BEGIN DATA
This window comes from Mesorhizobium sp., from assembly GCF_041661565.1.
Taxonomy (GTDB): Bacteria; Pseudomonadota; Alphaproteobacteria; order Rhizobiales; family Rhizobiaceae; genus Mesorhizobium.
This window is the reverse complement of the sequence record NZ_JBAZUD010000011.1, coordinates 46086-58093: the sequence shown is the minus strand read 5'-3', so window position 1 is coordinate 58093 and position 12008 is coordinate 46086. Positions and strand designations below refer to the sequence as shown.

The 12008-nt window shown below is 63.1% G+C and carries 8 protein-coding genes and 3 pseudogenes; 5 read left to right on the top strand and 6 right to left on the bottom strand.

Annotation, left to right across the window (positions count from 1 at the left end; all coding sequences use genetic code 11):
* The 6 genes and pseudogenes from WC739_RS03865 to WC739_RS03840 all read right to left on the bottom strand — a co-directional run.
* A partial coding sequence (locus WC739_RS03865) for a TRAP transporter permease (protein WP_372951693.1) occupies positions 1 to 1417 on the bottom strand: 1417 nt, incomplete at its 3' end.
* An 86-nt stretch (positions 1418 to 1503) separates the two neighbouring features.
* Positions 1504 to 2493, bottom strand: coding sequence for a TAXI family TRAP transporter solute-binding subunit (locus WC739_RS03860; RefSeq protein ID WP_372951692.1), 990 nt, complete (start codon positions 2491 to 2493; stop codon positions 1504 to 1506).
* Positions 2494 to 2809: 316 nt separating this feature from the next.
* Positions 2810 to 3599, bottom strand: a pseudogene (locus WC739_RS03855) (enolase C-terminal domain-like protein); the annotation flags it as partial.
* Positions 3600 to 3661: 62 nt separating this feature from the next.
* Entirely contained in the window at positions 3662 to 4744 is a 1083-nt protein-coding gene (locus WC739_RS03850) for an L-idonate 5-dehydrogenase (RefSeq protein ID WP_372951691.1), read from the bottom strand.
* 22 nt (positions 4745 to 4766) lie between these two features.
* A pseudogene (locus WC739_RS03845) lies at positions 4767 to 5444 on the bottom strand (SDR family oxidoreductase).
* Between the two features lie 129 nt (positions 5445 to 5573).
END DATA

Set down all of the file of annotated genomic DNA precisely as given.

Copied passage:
This window comes from Mesorhizobium sp., from assembly GCF_041661565.1.
Taxonomy (GTDB): Bacteria; Pseudomonadota; Alphaproteobacteria; order Rhizobiales; family Rhizobiaceae; genus Mesorhizobium.
This window is the reverse complement of the sequence record NZ_JBAZUD010000011.1, coordinates 46086-58093: the sequence shown is the minus strand read 5'-3', so window position 1 is coordinate 58093 and position 12008 is coordinate 46086. Positions and strand designations below refer to the sequence as shown.

The 12008-nt window shown below is 63.1% G+C and carries 8 protein-coding genes and 3 pseudogenes; 5 read left to right on the top strand and 6 right to left on the bottom strand.

Annotation, left to right across the window (positions count from 1 at the left end; all coding sequences use genetic code 11):
* The 6 genes and pseudogenes from WC739_RS03865 to WC739_RS03840 all read right to left on the bottom strand — a co-directional run.
* A partial coding sequence (locus WC739_RS03865) for a TRAP transporter permease (protein WP_372951693.1) occupies positions 1 to 1417 on the bottom strand: 1417 nt, incomplete at its 3' end.
* An 86-nt stretch (positions 1418 to 1503) separates the two neighbouring features.
* Positions 1504 to 2493, bottom strand: coding sequence for a TAXI family TRAP transporter solute-binding subunit (locus WC739_RS03860; RefSeq protein ID WP_372951692.1), 990 nt, complete (start codon positions 2491 to 2493; stop codon positions 1504 to 1506).
* Positions 2494 to 2809: 316 nt separating this feature from the next.
* Positions 2810 to 3599, bottom strand: a pseudogene (locus WC739_RS03855) (enolase C-terminal domain-like protein); the annotation flags it as partial.
* Positions 3600 to 3661: 62 nt separating this feature from the next.
* Entirely contained in the window at positions 3662 to 4744 is a 1083-nt protein-coding gene (locus WC739_RS03850) for an L-idonate 5-dehydrogenase (RefSeq protein ID WP_372951691.1), read from the bottom strand.
* 22 nt (positions 4745 to 4766) lie between these two features.
* A pseudogene (locus WC739_RS03845) lies at positions 4767 to 5444 on the bottom strand (SDR family oxidoreductase).
* Between the two features lie 129 nt (positions 5445 to 5573).